Archer’s Challenge Raises Awareness and Money to Make Schools More Accessible
Archer Hadley’s Inspiring Work Makes Austin Schools More Accessible for Students Who Use Wheelchairs
By Vanessa Blankenship
Archer Hadley believes that accessibility should be universal – and that’s why he creates awareness through his non-profit foundation, Archer’s Challenge.
The 23-year-old college student, who was diagnosed with cerebral palsy as a child, navigates life with the assistance of a wheelchair but tackles his everyday obstacles with determination.
From intense workout sessions at Titan Evolution, which is one of five community workout groups featured in our February Wellness issue, to preparing for his last semester at the University of Texas, Hadley is able to juggle responsibilities while running a foundation that’s grown from a high school fundraiser into an annual city-wide event.
Hadley’s first “challenge” took place in 2014 while he was a senior at Austin High School. Originally named after the school’s mascot – he called it the Mr. Maroo Wheelchair Challenge – Hadley wanted to raise $40,000 to install automatic doors at the school.
Hadley would often find himself locked outside the school whenever his aide wasn’t there to open the door for him. One day when Hadley was trying to access a door on the third floor of the campus, he was trapped on the balcony while it was pouring rain.
“This was the straw that kind of broke the camel’s back,” Hadley says. “Not only was I soaking wet and cold, but I was frustrated with the situation. I came home from school, told my mom what happened and said, ‘We have to figure out a way to raise money for these automatic doors because I’m not waiting outside for anybody anymore.’”
The challenge allowed classmates and teachers to spend a day using a wheelchair to experience how the physical infrastructure of the school can be hard or impossible to navigate. Participants could donate $20 to nominate fellow students to take the challenge. The week-long event was so popular among the students that it lasted for an entire month and raised nearly $90,000, Hadley says. That was enough money to install five automatic doors, a roof over the balcony and a wheelchair ramp.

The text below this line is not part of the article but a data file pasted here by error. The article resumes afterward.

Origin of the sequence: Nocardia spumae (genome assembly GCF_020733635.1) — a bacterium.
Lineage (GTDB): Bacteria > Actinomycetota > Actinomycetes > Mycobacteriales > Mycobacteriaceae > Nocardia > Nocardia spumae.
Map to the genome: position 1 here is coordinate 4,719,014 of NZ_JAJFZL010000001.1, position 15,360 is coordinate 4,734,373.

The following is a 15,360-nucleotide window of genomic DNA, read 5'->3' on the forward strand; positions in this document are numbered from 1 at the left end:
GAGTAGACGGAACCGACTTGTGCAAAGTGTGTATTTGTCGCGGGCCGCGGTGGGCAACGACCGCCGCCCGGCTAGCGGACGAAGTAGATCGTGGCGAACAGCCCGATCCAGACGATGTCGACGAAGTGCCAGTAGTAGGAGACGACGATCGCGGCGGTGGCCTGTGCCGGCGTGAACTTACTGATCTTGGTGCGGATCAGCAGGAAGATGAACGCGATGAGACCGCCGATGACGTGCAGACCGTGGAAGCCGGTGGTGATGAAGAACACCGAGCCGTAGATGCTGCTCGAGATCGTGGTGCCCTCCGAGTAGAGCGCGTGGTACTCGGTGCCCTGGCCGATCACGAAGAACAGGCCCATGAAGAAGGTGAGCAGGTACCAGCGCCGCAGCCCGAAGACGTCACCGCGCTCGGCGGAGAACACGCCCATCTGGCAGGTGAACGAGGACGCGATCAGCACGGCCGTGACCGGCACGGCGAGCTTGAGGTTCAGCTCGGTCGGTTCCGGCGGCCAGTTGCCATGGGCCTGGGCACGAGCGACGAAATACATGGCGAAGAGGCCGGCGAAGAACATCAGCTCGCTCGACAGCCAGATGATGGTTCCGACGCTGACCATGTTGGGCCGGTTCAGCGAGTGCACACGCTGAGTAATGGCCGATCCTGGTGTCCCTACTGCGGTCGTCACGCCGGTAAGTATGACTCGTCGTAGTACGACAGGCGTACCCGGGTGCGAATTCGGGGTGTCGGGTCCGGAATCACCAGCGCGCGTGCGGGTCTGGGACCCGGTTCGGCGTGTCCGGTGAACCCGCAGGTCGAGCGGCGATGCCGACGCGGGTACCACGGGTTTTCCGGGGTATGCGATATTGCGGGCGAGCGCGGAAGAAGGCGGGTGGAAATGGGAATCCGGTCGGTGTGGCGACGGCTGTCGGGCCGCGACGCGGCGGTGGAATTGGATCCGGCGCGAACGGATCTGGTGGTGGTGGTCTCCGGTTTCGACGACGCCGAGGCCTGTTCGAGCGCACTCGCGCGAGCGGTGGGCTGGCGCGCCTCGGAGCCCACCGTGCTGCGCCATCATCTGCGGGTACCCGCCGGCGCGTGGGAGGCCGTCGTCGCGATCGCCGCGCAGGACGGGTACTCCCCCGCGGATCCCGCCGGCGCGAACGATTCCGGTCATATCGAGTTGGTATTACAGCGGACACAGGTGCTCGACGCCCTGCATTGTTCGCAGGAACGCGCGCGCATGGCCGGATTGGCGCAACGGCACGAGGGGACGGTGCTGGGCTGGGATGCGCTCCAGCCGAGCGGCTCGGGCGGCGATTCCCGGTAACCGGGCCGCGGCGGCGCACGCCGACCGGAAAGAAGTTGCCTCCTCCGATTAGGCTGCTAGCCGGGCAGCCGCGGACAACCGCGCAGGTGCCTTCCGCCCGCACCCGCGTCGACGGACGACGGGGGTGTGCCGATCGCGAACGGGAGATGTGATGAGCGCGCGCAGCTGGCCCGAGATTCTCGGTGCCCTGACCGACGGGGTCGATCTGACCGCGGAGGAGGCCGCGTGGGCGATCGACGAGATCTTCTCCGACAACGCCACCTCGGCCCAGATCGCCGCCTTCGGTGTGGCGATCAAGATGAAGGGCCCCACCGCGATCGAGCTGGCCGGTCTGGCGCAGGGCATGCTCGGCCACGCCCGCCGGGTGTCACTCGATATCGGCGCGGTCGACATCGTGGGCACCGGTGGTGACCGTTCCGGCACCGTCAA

The positive response from the fundraiser inspired other schools to participate, and Hadley brought the challenge to six other high schools in the district.
In 2016, the first city-wide, weeklong challenge took place. From the mayor’s office to news stations to local businesses, members of the community came together to raise proceeds to benefit Rosedale School, which serves students with disabilities.
This year, Archer’s Challenge will be one of the activities at UniversALL Design 2020, an experiential symposium that focuses on inclusive design, whether it’s physical, digital, social or attitudinal.
Hosted by the Page Foundation, the event will be held on March 30th and 31st in Austin’s Second Street District. Hadley will be one of the keynote speakers and participate in a Q&A.
“I have the opportunity to be a leader,” Hadley says. “The opportunity to be a voice for a population that sometimes doesn’t have a voice, and bring an issue to the forefront that really affects everyone … I’m getting to be out in the spotlight. But I’m trying to do it in a way where it’s not about me because this is not about me. I’m just one person with one experience, and with the help of my mom, and some other folks, we’ve been able to kind of grow and have an impact.”
To learn more about Archer’s Challenge or to donate, visit archerschallenge.org.